It was Glass war, not class war, at Lincoln Center Thursday night, and Glass won, composer Philip Glass. It should come as no surprise that the maestro of mesmeric repetition has a knack for the “human mic.”
Occupy Museums, a group of roughly two hundred OWS-inspired protesters showed up outside the last performance of Glass’s Satyagraha Thursday. Satyagraha the opera tells the story of M.K. Gandhi’s early struggle against colonialism and segregation in South Africa. “Satyagraha” the word means “truth force.” Said the protesters to the opera-goers: “Mic Check. Mic Check: Let’s tell the truth… let’s tell the truth. Join US!”
It’s a pretty elite OWS spin-off for sure, but there was a precise policy target. In their call to action, organizers pointed up the irony of Satyagraha being performed at Lincoln Center, where in recent weeks people have been arrested and forcibly removed when they attempted to protest colonization of the arts by .001 percenter David Koch. (One of the theaters now bears his name.)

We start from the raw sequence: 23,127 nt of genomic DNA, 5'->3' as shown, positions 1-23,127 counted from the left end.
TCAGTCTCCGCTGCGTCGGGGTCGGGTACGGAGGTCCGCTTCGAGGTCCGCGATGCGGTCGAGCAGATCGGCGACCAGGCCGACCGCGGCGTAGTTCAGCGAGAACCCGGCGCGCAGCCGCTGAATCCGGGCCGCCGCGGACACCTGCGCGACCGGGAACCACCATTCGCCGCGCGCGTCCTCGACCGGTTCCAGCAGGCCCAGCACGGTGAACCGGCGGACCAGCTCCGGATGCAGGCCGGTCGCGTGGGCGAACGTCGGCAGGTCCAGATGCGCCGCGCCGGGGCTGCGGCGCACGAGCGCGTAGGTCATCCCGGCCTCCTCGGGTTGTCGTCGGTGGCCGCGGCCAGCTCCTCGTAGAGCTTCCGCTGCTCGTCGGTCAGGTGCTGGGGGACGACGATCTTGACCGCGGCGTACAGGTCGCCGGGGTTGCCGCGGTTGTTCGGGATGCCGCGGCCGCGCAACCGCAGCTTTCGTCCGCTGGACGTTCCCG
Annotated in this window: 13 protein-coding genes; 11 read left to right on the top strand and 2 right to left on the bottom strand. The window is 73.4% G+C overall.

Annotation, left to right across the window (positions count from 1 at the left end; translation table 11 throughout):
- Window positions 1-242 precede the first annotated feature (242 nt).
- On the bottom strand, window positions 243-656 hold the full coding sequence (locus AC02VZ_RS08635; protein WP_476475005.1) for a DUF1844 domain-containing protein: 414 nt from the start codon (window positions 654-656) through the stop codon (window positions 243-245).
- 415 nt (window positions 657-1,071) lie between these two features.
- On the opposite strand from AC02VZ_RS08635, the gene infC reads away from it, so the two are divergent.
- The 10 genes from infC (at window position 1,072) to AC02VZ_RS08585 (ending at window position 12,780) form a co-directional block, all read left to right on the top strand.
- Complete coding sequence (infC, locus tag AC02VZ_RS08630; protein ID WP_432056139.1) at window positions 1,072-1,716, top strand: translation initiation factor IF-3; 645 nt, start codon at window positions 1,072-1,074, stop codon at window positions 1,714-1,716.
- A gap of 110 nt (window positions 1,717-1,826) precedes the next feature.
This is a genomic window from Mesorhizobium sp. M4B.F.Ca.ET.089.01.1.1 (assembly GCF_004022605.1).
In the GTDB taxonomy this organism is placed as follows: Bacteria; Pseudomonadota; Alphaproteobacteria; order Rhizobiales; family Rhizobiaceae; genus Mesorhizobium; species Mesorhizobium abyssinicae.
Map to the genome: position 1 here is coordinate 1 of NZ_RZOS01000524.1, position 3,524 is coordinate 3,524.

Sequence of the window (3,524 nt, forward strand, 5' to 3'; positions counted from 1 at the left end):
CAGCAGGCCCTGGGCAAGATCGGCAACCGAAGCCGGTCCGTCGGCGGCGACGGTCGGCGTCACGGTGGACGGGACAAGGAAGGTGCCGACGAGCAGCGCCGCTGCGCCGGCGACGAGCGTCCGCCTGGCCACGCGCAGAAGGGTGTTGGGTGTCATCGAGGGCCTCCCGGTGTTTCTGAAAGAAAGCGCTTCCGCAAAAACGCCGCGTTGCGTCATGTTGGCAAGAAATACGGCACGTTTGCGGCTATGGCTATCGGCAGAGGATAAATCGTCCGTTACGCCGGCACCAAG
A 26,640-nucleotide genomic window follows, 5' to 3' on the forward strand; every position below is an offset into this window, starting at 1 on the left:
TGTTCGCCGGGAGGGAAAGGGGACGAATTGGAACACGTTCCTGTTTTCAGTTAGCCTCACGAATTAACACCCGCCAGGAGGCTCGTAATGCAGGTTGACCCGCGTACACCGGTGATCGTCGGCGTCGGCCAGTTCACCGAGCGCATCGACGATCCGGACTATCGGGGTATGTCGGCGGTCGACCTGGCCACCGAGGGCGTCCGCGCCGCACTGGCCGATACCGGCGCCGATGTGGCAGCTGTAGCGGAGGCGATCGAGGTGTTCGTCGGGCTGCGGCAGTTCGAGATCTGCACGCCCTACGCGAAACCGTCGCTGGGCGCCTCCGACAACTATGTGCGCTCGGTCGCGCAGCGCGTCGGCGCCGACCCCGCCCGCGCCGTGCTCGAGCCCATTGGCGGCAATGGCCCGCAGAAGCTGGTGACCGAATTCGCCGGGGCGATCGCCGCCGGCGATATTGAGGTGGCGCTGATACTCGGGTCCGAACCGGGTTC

Koch’s money is not “generous philanthropy” they said, it’s a means of control. I’ve called it “philanthro-feudalism.” Out of one side of his wallet, the billionaire Koch fuels anti-tax thuggery (the worst of the Tea Party)—and then he and his brother drop cash on the influential elite to keep them at the trough. Typically, it works because with tax revenues slashed, the arts, like hospitals and schools, are desperate.
Occupy Museums also has a righteous beef with Lincoln Center’s leading corporate sponsor—Bloomberg LLC: “The juxtaposition is stark: while Bloomberg funds the representation of Gandhi’s pioneering tactics of nonviolent civil disobedience in the Metropolitan Opera House, he simultaneously orders a paramilitary-style raid of the peaceful public occupation of Liberty Park, blacking out the media, while protesters are beaten, tear-gassed, and violently arrested," they wrote.
The targets were clear, but as usual with Occupy thus far, the process, not the politics, packed the punch.
Long before Satyagraha let out, police erected a line of metal barricades, cutting “Occupy Museums” off from the opera-goers, and cordoning them off the swanky plaza, down on the “people’s” street. When they emerged at last, opera-goers stood awkwardly at a distance (some belligerent, most befuddled), warned by police not to approach.